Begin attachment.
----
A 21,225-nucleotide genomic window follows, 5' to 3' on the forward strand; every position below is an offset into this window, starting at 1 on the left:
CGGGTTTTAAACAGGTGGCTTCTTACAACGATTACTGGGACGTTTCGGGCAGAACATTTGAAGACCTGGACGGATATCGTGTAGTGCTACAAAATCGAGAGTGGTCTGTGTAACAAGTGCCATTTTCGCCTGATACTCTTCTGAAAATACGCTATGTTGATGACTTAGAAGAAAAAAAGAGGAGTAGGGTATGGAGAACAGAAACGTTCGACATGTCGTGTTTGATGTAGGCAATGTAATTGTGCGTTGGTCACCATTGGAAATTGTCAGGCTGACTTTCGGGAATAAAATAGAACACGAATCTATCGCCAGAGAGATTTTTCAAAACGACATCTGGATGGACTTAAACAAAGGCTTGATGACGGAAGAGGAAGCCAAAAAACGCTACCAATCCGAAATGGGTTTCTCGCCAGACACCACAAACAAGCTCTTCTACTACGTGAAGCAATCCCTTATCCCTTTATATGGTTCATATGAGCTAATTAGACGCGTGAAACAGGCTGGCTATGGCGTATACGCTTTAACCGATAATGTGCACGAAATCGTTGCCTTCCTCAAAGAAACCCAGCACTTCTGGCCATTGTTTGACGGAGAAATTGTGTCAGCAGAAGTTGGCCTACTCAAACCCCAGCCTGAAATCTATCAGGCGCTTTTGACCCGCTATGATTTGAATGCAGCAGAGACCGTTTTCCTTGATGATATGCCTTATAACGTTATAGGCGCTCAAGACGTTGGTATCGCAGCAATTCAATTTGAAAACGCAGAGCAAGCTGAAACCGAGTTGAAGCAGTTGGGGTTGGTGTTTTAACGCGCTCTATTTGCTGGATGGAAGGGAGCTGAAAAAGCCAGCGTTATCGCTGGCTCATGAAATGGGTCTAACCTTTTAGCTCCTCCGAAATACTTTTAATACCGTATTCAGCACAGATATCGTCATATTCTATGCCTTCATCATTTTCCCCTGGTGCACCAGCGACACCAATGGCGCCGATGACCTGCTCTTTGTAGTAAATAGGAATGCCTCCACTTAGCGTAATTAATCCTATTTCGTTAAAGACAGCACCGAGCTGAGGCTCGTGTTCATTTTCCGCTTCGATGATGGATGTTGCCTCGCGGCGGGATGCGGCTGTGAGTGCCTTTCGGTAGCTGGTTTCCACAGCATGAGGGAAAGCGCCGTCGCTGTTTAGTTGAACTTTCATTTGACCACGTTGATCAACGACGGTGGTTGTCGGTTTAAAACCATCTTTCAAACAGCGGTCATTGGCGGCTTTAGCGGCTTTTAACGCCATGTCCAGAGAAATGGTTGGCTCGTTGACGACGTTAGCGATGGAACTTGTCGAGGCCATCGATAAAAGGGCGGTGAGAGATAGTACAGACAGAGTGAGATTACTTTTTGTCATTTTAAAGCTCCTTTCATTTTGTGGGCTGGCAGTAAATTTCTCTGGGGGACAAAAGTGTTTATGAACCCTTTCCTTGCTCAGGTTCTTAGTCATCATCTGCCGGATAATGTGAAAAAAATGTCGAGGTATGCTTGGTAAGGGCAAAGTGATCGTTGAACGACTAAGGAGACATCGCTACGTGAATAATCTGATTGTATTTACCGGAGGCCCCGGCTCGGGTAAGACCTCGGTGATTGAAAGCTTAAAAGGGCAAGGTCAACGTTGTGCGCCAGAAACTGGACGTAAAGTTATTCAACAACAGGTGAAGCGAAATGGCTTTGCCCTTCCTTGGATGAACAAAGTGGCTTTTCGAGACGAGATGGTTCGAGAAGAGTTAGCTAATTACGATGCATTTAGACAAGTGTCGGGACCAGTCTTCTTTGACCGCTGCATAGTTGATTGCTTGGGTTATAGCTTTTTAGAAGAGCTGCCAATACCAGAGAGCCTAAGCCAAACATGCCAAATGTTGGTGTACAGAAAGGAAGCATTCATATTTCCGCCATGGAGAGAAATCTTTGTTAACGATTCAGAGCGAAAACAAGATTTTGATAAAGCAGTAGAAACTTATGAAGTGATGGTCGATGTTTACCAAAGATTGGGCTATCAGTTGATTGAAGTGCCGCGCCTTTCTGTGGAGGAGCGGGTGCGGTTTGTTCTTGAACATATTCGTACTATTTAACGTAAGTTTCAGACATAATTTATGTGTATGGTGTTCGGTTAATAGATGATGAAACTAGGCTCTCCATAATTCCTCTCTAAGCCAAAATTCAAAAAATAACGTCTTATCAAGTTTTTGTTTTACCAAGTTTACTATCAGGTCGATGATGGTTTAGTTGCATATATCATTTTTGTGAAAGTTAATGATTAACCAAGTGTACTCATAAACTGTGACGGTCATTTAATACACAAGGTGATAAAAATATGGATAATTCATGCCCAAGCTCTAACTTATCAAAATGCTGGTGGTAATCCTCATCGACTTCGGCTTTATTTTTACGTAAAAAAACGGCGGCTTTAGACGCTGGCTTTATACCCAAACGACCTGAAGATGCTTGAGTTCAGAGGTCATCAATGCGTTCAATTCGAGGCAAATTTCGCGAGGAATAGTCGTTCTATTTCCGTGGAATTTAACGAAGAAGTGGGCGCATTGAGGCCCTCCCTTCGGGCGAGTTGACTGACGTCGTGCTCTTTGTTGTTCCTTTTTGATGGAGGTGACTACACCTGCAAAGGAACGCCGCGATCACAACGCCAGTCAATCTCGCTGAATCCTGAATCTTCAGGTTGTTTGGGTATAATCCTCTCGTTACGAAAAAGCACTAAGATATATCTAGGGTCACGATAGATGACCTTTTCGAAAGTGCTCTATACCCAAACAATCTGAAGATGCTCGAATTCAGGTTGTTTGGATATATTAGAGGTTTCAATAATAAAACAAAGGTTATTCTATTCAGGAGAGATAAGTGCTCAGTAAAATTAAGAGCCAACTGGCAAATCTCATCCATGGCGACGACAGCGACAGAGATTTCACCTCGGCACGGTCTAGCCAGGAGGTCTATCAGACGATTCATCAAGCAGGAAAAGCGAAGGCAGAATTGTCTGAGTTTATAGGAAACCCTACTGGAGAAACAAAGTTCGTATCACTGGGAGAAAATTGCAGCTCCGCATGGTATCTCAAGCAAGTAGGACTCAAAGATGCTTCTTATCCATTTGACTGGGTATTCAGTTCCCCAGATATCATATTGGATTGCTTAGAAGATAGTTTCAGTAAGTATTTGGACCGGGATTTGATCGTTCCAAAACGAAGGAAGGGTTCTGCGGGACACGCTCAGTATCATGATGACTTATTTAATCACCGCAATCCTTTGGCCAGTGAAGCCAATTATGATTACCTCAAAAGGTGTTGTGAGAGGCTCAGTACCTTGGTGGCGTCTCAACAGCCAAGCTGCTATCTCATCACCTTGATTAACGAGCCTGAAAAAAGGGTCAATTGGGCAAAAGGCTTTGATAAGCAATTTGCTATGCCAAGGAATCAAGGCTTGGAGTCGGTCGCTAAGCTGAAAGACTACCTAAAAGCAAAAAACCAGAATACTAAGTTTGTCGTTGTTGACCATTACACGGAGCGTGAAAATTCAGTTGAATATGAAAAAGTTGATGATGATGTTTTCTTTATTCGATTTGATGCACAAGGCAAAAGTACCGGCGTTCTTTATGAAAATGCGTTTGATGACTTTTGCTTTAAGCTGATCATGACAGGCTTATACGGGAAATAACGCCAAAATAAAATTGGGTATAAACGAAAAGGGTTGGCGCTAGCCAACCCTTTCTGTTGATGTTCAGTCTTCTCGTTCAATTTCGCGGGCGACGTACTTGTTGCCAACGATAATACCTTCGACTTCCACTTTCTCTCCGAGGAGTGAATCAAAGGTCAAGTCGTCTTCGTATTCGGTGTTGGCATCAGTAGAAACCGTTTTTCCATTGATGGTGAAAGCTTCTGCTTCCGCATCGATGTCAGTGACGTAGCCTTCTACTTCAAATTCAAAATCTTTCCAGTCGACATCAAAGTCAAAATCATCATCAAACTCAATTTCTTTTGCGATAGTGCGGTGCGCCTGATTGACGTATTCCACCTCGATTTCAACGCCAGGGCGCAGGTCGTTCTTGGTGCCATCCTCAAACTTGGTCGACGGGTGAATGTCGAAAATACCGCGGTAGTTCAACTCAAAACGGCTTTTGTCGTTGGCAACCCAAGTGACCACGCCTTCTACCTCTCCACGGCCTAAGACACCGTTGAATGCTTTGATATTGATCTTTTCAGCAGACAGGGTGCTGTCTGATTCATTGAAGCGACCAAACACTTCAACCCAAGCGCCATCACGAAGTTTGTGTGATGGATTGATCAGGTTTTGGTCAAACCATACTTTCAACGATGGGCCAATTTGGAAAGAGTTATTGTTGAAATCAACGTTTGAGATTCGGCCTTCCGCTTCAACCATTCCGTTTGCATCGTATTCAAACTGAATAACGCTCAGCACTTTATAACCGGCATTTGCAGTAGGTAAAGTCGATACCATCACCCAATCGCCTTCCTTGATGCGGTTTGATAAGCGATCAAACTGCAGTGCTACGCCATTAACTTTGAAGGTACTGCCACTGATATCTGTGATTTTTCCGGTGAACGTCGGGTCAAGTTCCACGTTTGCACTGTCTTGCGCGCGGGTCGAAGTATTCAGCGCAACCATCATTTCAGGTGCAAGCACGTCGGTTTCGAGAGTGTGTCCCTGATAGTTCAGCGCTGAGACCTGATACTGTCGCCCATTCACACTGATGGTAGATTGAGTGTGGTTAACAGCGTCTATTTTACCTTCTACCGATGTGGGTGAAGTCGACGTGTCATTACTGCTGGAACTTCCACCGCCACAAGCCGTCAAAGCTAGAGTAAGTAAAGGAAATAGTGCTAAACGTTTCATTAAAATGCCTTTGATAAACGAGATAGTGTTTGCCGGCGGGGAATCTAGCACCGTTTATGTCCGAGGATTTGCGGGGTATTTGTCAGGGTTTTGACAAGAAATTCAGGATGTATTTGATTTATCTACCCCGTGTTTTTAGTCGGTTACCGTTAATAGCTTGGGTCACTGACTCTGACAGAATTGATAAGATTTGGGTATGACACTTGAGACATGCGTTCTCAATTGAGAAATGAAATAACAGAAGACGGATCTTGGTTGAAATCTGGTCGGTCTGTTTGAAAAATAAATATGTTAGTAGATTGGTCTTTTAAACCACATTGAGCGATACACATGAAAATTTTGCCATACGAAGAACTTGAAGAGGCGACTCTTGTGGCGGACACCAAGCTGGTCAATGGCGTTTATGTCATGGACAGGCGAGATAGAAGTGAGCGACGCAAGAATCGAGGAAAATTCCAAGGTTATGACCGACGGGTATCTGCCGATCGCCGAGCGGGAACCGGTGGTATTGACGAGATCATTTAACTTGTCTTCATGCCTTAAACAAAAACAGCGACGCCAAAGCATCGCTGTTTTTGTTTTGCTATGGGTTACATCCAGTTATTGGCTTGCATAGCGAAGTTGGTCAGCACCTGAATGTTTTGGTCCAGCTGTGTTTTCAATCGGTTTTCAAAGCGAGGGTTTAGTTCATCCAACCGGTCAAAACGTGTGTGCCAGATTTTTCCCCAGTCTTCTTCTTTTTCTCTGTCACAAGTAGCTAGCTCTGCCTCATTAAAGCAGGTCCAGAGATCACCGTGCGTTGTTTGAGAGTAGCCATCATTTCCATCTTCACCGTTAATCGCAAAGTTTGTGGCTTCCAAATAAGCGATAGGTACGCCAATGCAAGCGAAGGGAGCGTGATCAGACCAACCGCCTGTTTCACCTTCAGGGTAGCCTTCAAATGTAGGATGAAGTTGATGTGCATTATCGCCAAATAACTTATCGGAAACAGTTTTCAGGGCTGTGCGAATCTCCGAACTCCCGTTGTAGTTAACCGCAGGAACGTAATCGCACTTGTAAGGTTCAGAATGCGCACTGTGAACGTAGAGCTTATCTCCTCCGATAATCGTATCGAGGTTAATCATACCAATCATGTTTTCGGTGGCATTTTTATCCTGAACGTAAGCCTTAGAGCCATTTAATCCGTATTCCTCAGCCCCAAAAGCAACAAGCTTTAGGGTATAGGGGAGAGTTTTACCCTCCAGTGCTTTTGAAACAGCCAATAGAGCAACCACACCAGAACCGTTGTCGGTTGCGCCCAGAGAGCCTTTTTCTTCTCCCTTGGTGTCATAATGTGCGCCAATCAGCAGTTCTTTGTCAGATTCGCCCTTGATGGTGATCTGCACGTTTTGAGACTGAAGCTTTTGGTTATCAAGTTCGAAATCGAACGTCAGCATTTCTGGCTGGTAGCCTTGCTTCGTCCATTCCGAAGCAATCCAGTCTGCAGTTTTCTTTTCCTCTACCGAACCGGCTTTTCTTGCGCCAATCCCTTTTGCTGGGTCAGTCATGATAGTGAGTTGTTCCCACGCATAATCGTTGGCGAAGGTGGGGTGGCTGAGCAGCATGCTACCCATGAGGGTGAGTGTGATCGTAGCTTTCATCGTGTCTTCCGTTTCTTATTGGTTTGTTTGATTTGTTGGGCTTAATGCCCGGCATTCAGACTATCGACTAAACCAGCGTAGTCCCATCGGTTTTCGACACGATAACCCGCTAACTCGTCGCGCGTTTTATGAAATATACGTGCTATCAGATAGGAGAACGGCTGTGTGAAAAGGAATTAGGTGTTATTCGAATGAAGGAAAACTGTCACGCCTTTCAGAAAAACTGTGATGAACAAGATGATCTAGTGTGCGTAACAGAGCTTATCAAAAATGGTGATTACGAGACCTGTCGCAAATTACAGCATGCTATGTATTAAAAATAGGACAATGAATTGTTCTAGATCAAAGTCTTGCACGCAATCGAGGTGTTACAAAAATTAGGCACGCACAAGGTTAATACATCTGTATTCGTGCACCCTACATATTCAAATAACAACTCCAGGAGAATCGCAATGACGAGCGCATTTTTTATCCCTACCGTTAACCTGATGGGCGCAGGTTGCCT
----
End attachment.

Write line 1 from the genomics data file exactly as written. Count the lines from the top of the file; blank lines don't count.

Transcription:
A 21,225-nucleotide genomic window follows, 5' to 3' on the forward strand; every position below is an offset into this window, starting at 1 on the left: